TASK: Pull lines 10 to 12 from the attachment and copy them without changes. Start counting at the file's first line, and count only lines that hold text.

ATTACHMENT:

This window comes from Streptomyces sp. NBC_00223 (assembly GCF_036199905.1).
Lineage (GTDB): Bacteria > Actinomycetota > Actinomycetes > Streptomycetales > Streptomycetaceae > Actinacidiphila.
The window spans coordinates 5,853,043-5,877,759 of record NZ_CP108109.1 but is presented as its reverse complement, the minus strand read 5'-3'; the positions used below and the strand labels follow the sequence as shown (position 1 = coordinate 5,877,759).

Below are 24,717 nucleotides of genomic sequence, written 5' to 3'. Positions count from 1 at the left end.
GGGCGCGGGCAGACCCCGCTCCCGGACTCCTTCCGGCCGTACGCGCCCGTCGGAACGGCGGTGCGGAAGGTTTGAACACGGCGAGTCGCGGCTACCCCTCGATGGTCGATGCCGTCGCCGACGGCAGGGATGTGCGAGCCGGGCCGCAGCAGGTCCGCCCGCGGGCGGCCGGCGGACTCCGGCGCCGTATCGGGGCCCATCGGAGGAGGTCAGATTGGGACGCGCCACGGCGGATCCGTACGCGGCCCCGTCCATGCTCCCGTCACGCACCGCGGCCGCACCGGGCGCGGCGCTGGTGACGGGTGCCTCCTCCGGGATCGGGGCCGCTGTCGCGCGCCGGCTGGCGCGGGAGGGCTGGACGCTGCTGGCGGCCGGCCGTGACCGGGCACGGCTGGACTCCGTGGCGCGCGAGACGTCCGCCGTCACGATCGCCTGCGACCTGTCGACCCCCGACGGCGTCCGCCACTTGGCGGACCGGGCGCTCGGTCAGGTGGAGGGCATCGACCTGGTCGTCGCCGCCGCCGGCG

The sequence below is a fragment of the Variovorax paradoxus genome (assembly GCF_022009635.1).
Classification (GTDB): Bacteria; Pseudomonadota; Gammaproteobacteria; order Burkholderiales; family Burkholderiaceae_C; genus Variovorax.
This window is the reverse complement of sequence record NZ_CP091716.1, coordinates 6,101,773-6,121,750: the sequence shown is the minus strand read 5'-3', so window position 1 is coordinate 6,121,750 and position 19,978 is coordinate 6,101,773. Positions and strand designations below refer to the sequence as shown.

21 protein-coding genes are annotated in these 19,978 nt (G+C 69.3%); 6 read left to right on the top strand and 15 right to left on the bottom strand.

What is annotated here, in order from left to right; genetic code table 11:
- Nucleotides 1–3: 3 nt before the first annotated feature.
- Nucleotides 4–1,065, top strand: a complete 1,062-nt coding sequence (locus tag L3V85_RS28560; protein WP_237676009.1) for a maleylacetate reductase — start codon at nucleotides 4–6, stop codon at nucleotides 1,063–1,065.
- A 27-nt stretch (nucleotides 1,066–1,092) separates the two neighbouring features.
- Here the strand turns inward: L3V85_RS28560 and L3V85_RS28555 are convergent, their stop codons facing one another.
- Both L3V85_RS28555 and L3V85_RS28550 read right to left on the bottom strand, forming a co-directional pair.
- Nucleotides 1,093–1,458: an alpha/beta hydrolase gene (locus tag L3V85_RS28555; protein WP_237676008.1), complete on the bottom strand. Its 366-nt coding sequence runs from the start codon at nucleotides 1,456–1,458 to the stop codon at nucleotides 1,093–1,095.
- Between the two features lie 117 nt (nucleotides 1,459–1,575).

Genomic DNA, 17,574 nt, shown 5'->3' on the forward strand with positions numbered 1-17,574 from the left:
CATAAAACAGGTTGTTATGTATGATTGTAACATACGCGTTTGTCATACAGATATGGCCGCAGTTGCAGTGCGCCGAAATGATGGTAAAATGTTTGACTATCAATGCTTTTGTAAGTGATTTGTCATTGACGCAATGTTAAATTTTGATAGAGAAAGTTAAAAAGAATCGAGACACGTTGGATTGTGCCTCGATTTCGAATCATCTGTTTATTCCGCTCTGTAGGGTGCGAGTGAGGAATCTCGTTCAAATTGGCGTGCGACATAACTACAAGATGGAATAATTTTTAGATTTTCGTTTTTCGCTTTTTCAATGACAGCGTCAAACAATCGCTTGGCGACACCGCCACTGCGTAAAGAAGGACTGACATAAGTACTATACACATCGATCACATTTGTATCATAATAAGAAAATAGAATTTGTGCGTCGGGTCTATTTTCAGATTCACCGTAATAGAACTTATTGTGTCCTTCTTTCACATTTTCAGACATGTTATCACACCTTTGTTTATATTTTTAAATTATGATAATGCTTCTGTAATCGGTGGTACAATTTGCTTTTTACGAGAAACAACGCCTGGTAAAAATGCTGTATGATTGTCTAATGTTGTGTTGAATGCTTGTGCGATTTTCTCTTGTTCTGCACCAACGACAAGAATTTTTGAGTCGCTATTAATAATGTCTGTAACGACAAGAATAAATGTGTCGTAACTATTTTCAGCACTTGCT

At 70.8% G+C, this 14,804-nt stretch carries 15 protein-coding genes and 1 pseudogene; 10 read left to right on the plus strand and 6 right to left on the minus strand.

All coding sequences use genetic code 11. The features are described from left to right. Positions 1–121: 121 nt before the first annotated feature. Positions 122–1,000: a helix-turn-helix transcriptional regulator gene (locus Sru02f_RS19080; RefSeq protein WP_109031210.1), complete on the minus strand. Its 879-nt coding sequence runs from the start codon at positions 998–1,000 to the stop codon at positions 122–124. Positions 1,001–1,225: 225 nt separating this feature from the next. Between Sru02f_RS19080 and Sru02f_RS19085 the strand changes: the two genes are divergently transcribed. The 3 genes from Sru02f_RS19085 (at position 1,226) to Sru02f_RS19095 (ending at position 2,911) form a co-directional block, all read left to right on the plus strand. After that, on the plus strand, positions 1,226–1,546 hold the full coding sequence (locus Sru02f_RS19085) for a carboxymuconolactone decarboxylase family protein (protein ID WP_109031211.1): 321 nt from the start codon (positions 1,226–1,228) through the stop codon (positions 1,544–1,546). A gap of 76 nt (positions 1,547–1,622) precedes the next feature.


What is annotated here, in order from left to right; genetic code table 11:
- Nucleotides 1–3: 3 nt before the first annotated feature.
- Nucleotides 4–1,065, top strand: a complete 1,062-nt coding sequence (locus tag L3V85_RS28560; protein WP_237676009.1) for a maleylacetate reductase — start codon at nucleotides 4–6, stop codon at nucleotides 1,063–1,065.